Today's news (other than the test scores discussed in the other post) is a hodge-podge that includes school safety, student bike riding, the coming end of NCLB tutoring, and a few other things.
Citing safety, most high schools keeping police Catalyst: This summer, CPS officials announced a cost-cutting move that they hoped would save $13 million: Offer high schools $25,000 in exchange for each police officer they agreed to give up. Having officers assigned to schools for 8-hour shifts cost about $75,000 a year per officer, according to CPS.
Naperville school under investigation for testing irregularities Tribune: Naperville Community Unit School District 203 Director of Communication Susan Rice said the incident in question occurred in 2007, when students from Jefferson Junior High reported seeing familiar questions on the math portion of the Illinois Standardized Achievement Test.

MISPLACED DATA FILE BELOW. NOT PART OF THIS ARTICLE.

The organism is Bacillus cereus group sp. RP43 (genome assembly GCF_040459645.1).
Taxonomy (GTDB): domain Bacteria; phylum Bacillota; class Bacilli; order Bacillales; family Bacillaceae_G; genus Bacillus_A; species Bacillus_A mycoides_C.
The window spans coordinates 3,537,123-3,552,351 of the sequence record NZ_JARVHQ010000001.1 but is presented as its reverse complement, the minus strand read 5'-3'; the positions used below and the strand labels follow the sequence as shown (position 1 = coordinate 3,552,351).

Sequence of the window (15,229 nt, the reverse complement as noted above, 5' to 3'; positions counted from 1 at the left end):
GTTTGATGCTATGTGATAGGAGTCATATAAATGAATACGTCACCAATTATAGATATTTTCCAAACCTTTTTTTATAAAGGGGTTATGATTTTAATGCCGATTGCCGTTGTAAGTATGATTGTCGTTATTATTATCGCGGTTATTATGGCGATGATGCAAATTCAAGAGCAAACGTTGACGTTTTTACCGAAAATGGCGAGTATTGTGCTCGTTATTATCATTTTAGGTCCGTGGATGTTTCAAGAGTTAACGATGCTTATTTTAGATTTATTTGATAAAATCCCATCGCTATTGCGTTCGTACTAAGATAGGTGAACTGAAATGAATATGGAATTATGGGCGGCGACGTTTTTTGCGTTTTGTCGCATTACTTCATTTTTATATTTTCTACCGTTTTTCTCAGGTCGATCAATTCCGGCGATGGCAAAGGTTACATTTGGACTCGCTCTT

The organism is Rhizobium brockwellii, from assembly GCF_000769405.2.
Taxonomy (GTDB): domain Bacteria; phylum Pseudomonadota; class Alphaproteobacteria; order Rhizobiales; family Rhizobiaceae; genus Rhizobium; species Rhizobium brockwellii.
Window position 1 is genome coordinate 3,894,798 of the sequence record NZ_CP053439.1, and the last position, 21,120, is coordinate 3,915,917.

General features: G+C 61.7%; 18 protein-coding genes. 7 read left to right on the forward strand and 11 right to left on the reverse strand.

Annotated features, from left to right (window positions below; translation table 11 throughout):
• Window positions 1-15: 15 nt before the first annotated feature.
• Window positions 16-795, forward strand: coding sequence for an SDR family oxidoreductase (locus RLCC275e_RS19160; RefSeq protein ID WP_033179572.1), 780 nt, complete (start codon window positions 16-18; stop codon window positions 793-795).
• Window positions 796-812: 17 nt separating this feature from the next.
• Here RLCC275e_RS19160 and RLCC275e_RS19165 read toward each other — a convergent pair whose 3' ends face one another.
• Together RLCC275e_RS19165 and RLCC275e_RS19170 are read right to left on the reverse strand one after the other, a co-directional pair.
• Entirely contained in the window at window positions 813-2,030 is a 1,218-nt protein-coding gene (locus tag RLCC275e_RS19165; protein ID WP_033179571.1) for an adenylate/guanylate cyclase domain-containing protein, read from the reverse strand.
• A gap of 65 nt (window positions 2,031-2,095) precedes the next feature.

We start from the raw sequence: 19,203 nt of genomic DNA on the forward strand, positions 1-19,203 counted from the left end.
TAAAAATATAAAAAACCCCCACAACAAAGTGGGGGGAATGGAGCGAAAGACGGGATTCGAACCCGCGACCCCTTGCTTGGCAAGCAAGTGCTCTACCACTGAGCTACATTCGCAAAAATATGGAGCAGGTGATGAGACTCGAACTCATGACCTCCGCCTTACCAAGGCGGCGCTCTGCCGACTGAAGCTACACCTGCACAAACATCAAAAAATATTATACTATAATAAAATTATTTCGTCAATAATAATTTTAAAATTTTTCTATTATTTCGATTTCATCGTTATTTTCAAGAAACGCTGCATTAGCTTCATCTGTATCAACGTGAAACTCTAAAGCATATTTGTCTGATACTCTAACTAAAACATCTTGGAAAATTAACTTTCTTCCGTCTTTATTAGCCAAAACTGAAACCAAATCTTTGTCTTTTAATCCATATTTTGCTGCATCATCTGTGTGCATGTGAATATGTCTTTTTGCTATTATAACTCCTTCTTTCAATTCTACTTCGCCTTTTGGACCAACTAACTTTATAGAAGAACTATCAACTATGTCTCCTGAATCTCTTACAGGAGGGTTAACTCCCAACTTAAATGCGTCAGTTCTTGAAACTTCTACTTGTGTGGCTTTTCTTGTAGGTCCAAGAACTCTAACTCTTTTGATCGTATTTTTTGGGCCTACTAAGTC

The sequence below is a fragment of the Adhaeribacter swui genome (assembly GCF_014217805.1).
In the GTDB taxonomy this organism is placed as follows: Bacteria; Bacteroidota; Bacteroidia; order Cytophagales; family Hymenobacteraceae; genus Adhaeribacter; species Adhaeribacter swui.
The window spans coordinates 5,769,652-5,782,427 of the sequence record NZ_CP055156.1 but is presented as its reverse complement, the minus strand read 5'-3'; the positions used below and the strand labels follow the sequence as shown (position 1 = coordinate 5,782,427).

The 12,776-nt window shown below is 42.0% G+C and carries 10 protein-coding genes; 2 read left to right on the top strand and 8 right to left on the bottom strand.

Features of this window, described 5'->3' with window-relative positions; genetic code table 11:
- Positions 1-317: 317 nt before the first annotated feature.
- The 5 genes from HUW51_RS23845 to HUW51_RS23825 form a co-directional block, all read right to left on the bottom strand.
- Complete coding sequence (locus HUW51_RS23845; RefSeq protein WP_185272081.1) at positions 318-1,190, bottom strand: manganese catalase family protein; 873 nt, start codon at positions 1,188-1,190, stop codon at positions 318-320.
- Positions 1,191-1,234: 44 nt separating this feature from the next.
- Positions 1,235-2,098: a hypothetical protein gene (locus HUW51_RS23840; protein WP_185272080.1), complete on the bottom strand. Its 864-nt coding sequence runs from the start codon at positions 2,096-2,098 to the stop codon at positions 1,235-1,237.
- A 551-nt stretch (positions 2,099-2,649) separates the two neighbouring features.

After-school tutoring likely to end as dozens of states pursue No Child Left ... Newswer: Pines called the research on it "a mixed bag" and said it has been successful in places that have invested in stricter oversight, including Florida and the Chicago Public Schools.
A bike means freedom for South Side Chicago kids AP: Each time 15-year-old Reginald Graham builds a bicycle, the process begins with a ritual. He goes to the back room at the shop where he often works after school and scans the bikes and bike parts. Many are donated. Some are found, abandoned on bike racks. The key, Reggie says, is to find the right frame.
Congress in the classroom Chicago Tribune (editorial): Congress was getting nowhere with drafting a successor to NCLB, so Education SecretaryArne Duncan stepped up in September with his own plan. It would give schools more flexibility through a waiver from NCLB's strict proficiency requirements if they ..
November's 'Schools on the Line' WBEZ: How well is Chicago’s system for selective enrollment and magnet schools working—and do these schools come at a cost to others?
Filed under: Daily News Roundup